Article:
Skills Transformations and the Careers of the Future – LifeCheq

Skills Transformations and the Careers of the Future

In early 2018, a study conducted by the University of Stellenbosch business school estimated that 35% of all jobs in South Africa at the time, approximately 5.7 million jobs, were at risk of being lost to digital automation by 2025. 

In his 2018 State of the Nation Address, President Cyril Ramaphosa called for the establishment of a Presidential Commission on the Fourth Industrial Revolution (4IR) which would include the public and private sector in a bid to ensure that South Africa would be in a position to seize the opportunities and manage the challenges posed by rapid technological advances.   

4IR and its incumbent consequences and benefits would become major talking points of government officials, academics, journalists, analysts and laypeople alike as questions grew around what this would entail and mean practically for the South African economy, job market and the people alike. 

Less than two years later, the Coronavirus swept through the world and we were suddenly faced with challenges we thought we still had years to prepare for.

By the second quarter of 2020, Stats SA released a report in their quarterly labour force survey which found that in the first months of the hard lockdown, 2.2-million people lost their jobs thus effectively erasing the last decade of employment growth. Most recently, the quarterly labour force survey found that official unemployment increased by 1.8 percentage points between Q1: 2021 and Q2: 2021 with the biggest decreases in employment being observed in the formal sector.

With this in mind, it is therefore not surprising that organisations looking to maintain relevance in their industries and retain their market share will require on average, approximately 40% of their workforce to reskill in the near future.  

The South African context

Prior to the national lockdown, working from home was not a common practice in South Africa. Recent global trends have seen major shifts in the way organizations are structured and conduct business. With many making a shift to remote working with the help of various digital platforms and technologies, employees have had to adapt to the changing needs of businesses all while navigating the challenges posed by a rapidly shifting job market.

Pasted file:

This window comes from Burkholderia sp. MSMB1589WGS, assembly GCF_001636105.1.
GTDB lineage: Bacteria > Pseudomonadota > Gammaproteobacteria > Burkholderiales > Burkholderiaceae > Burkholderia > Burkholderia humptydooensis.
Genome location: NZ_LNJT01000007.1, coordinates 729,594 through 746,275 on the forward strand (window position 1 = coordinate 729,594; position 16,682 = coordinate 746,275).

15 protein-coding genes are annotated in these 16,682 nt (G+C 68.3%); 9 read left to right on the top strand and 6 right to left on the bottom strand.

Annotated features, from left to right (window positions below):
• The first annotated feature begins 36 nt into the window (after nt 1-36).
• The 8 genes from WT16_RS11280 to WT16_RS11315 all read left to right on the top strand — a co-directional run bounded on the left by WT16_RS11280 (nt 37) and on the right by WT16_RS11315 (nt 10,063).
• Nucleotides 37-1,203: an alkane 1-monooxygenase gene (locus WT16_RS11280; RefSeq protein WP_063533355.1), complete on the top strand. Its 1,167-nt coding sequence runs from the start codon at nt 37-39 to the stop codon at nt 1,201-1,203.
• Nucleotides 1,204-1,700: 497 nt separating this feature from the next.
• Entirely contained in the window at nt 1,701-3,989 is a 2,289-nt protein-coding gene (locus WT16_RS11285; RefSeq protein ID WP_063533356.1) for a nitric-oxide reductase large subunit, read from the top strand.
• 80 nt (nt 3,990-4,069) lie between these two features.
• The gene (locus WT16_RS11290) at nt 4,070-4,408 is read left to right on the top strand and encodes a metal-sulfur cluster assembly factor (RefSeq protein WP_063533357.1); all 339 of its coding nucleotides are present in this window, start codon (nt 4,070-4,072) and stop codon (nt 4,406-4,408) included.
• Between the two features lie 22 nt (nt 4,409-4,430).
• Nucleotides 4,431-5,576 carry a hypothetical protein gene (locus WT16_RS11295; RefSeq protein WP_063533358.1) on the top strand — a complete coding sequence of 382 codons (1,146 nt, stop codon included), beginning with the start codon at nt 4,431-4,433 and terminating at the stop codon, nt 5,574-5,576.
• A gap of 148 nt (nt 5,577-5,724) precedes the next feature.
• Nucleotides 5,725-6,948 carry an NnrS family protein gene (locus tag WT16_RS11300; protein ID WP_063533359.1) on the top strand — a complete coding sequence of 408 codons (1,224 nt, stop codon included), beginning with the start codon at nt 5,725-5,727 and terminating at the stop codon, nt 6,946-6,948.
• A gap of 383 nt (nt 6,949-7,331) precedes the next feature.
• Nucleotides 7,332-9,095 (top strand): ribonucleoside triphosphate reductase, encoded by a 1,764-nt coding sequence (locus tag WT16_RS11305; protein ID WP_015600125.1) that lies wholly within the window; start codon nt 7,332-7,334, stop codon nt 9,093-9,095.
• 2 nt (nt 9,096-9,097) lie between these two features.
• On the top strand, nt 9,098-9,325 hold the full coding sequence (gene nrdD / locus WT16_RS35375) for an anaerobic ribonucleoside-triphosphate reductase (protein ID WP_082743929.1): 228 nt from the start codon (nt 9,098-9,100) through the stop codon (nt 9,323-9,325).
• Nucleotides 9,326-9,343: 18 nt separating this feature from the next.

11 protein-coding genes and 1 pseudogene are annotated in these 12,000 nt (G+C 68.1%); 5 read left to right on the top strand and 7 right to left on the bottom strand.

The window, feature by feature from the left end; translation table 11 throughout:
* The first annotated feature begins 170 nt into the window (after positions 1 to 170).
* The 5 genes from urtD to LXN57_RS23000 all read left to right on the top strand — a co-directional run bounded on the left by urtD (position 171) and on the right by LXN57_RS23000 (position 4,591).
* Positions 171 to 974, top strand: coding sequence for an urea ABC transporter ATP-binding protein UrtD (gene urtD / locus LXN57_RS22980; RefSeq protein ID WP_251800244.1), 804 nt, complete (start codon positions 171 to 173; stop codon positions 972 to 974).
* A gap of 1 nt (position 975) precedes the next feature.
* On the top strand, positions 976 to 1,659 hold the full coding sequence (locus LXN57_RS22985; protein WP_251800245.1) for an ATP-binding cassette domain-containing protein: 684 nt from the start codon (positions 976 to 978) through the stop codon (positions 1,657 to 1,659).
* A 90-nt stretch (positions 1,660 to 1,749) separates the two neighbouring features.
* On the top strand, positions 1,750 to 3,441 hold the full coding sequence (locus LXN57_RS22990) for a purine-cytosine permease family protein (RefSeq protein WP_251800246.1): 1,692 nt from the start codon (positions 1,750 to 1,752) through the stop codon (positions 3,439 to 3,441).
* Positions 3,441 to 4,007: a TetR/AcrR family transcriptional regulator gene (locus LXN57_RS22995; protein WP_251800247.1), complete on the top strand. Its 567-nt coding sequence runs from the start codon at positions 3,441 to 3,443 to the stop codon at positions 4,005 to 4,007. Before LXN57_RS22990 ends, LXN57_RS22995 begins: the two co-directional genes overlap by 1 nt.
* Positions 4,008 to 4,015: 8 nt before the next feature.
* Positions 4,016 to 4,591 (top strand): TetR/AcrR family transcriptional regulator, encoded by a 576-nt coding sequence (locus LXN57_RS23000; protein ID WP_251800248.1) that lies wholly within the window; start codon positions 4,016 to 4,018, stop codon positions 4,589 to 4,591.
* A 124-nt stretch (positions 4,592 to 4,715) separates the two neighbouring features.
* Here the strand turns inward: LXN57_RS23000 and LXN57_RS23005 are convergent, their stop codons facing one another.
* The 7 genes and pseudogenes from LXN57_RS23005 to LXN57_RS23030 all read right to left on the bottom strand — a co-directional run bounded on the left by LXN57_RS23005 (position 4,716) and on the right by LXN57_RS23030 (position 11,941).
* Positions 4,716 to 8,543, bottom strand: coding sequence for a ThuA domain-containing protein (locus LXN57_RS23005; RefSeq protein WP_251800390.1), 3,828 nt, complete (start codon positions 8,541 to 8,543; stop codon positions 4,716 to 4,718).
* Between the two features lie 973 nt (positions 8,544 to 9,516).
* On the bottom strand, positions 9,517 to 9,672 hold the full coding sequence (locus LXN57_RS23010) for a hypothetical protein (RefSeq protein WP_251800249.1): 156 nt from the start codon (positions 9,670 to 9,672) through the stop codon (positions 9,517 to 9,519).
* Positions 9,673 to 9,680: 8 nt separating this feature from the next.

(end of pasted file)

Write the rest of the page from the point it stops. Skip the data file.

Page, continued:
The South African context however may differ in a number of ways due to challenges posed by skills shortages, poor infrastructure and various other structural barriers to the adoption of digital transformation and technologies. These challenges, while currently somewhat restrictive, may only serve to partially delay the transformative change being observed in workplaces in developed economies. Workers in South Africa can and should use this time to gain the skills necessary to prepare them for the jobs of the future. 

As technologies continue to be the biggest drivers of change in the workplace, it is up to us to explore the unique skills that set us apart as individuals. In their “The Future of Work is Here” report, Digital education specialist, GetSmarter has outlined a skills hierarchy as a guide to what working professionals may need to upskill or reskill in the near future. 

The most in-demand jobs in South Africa

For some people, reskilling will mean making a shift to entirely different industries. With the influence of 4IR and the digital boom necessitated by the pandemic, new careers are being identified to meet the demands of these changes. Here are the 10 most in-demand jobs across business sectors at a national level. 

  • Agricultural Scientist
  • Food and Beverage Scientist
  • Web Designer
  • Multimedia Designer
  • Software Developer
  • Computer Network and Systems Engineer
  • Geographic Information Systems Technicians
  • Biotechnologist
  • Registered Nurse
  • Safety, Health, Environment and Quality (SHEQ) Practitioner

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